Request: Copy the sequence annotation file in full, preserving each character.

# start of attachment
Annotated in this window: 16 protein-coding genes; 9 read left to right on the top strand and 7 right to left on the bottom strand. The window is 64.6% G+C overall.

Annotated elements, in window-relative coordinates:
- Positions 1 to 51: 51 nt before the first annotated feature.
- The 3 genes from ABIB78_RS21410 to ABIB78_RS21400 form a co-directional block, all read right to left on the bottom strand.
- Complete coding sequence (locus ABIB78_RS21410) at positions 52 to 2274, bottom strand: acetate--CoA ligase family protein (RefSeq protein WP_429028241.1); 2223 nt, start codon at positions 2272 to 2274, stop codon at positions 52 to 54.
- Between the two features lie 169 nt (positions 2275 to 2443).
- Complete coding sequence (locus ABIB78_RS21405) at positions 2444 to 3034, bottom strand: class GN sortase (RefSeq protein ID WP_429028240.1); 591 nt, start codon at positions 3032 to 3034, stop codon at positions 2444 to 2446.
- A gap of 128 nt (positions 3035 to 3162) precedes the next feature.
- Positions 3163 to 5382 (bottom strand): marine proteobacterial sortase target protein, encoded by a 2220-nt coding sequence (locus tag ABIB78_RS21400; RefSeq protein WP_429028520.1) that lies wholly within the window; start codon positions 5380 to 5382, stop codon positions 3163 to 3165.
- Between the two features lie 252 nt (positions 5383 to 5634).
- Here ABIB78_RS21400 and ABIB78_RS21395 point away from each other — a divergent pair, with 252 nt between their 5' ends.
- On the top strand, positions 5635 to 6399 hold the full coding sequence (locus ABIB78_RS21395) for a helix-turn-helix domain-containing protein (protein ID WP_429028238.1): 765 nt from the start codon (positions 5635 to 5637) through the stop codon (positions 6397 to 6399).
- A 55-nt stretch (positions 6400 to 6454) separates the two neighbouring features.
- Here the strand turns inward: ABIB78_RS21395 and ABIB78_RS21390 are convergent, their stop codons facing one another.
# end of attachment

Annotated in this window: 16 protein-coding genes; 9 read left to right on the top strand and 7 right to left on the bottom strand. The window is 64.6% G+C overall.

Annotated elements, in window-relative coordinates:
- Positions 1 to 51: 51 nt before the first annotated feature.
- The 3 genes from ABIB78_RS21410 to ABIB78_RS21400 form a co-directional block, all read right to left on the bottom strand.
- Complete coding sequence (locus ABIB78_RS21410) at positions 52 to 2274, bottom strand: acetate--CoA ligase family protein (RefSeq protein WP_429028241.1); 2223 nt, start codon at positions 2272 to 2274, stop codon at positions 52 to 54.
- Between the two features lie 169 nt (positions 2275 to 2443).
- Complete coding sequence (locus ABIB78_RS21405) at positions 2444 to 3034, bottom strand: class GN sortase (RefSeq protein ID WP_429028240.1); 591 nt, start codon at positions 3032 to 3034, stop codon at positions 2444 to 2446.
- A gap of 128 nt (positions 3035 to 3162) precedes the next feature.
- Positions 3163 to 5382 (bottom strand): marine proteobacterial sortase target protein, encoded by a 2220-nt coding sequence (locus tag ABIB78_RS21400; RefSeq protein WP_429028520.1) that lies wholly within the window; start codon positions 5380 to 5382, stop codon positions 3163 to 3165.
- Between the two features lie 252 nt (positions 5383 to 5634).
- Here ABIB78_RS21400 and ABIB78_RS21395 point away from each other — a divergent pair, with 252 nt between their 5' ends.
- On the top strand, positions 5635 to 6399 hold the full coding sequence (locus ABIB78_RS21395) for a helix-turn-helix domain-containing protein (protein ID WP_429028238.1): 765 nt from the start codon (positions 5635 to 5637) through the stop codon (positions 6397 to 6399).
- A 55-nt stretch (positions 6400 to 6454) separates the two neighbouring features.
- Here the strand turns inward: ABIB78_RS21395 and ABIB78_RS21390 are convergent, their stop codons facing one another.